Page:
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So, 3D Mark 2005 was released, took root and is now used successfully.
It's high time to sum up what we know and think about this test and write a short but concise description of its features.
Let's start from the end, or to be more exact, from sideways. Besides game and synthetic tests and settings, the right part of the window on top offers system information, which is available at the Details... button in the form of compact and convenient HTML file. The following reports are available:
This report does not claim to be complete but it touches upon all important parameters, including frequencies of the processor, video card and memory, and certainly contains a lot of useful information, especially for users without special information or tuning utilities, such as RIVA-Tuner.
The Settings section is in the middle of the window. They are available only in commercial versions of the benchmark – you have to register your copy as PRO or Business to access the settings. Otherwise, all the tests are carried out with default settings and in default resolution. The settings include:
The Results section is located in the bottom right corner, its purpose can be easily guessed from its title. The free version allows only to save the file with results and view it online, while the commercial version can export results to Excel.
Speaking of commercial versions – there are two license types for 3D Mark 05 – professional (~$20, in case you download it) and Business (~$240). The former includes all settings and export options, blocked in the free version. The latter also allows to control tests from command prompt, which is very important when you test large volumes of various equipment, for example, in case of something like our 3Digest. Owners of the previous version will only have to pay $10 for the PRO license.
There appeared (on the bottom, to the left of the results) a new Graphs function – it dynamically collects information in the process of testing and then plots graphs for a given parameter in time. Besides standard settings, one can select one of the following parameters for each test:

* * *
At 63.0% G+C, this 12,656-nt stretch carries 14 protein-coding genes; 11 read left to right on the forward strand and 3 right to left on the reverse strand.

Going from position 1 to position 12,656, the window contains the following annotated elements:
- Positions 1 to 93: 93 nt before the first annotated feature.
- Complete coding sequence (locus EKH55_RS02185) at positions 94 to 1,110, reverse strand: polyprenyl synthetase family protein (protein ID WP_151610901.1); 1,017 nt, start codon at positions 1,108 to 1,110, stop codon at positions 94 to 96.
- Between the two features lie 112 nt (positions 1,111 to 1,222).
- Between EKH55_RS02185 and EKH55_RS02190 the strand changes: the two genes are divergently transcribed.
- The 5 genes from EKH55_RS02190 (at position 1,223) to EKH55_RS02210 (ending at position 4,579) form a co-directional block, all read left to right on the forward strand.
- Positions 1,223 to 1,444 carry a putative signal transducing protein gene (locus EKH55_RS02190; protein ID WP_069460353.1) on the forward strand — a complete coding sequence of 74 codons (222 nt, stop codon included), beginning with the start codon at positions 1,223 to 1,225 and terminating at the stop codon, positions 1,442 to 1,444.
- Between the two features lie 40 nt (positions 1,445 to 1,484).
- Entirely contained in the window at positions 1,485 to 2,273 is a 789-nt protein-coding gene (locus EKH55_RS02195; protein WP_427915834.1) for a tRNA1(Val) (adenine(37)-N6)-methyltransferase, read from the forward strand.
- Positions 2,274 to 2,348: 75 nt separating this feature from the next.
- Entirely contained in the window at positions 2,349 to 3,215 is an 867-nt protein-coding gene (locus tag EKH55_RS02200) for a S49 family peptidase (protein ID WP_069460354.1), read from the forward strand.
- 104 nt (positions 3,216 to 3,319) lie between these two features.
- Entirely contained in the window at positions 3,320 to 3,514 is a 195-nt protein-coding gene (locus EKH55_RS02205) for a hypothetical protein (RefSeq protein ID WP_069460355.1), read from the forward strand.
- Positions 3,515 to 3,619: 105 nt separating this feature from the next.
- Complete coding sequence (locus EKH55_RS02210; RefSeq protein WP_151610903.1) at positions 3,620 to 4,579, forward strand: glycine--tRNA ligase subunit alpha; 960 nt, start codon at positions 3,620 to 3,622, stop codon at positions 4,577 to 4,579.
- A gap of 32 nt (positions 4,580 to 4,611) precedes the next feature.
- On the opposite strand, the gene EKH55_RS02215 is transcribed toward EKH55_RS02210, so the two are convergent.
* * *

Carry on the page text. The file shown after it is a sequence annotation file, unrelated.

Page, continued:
And then get a graph in Excel (it's required for this function) displaying how this parameter was changing in time during the test. This feature is intended rather for professional testers and game developers – it allows to detect weak points of accelerators and select characteristic render parameters for maximum use of their resources. However, there are more convenient tools for such analysis provided for developers directly by the manufacturers – for example NV Perf HUD allows to analyze hardware performance counters of certain accelerator units and to obtain more detailed and precise picture of how various subsystems are loaded. Anyway, this feature is useful at least to evaluate FPS spread in tests and how much the drivers and hardware are to blame.
There are also modes for testing Image Quality and Filtering & AA quality. Nothing new in this respect – everything is like in the previous version here. If you have the latest (summer 2004) DX SDK installed, you will get an option to render reference images using entirely software Ref-Rast calculations (DX reference rasterizer).
The test section is located on the left, where you can obviously select what tests you want to run. There are three games tests, two CPU tests, Fillrate test, two tests for vertex and pixel shaders each, and the size efficiency test for batches sent to the accelerator for rendering (there are 6 size options). Let's describe each of them in detail:
At first let's note one important moment – all game tests use the same engine. That is you shouldn't expect considerable optimization for this or that game type. It's rather a generalized process of scene rendering, which is based on several illumination and shadow calculation models and which uses the same source HLSL shaders compiled for a selected profile. The engine itself can be considered state-of-the-art – it uses cube maps to calculate illumination from light sources, the cube edge being 512 points, high detail perspective shadow maps (2048x2048, floating format, 32-bit precision), if supported by hardware – DST (Depth Stencil Test – depth maps to render shadows) in D24X8 format, also 2048x2048. Texture compression is widely used. Textures, normal maps and transparency maps are compressed by different methods. All these methods are DXT of one or another version – 3Dc from ATI is not yet supported.
In DEMO mode rendered frames in all scenes are post processed to get such cinematographic effects as depth of field, glow, and such. But post processing is disabled when the tests are run. Now let's proceed to tests.
The scene balance in the first test is adequate to modern FPS in many respects. Indoor fights, local dynamic light, maximum calculations are carried out by the accelerator, minimum – by CPU. Somewhat simplified illumination calculations. Metal surfaces with normal and reflection maps. Number of light sources – 8, two of them are complex, directional, the others are point lights.
Night forest, lots of vegetation, flying firefly that illuminates leaves of numerous plants. A lot of object physics modelling – flight, waving of the leaves. One directional light – the moon. The firefly is a point light source. This test uses the technology of perspective shadow maps, which can improve the quality of shadows obtained with the help of bitmaps, in case the surface is located far from the object casting shadows on it – traditionally weak point of shadow maps. This technology provides noticeably better quality on such open scenes. The test uses normal maps, maps for diffuse lighting, with detailed textures, procedural light scattering calculations for the sky. On the whole this test is much heavier for CPU.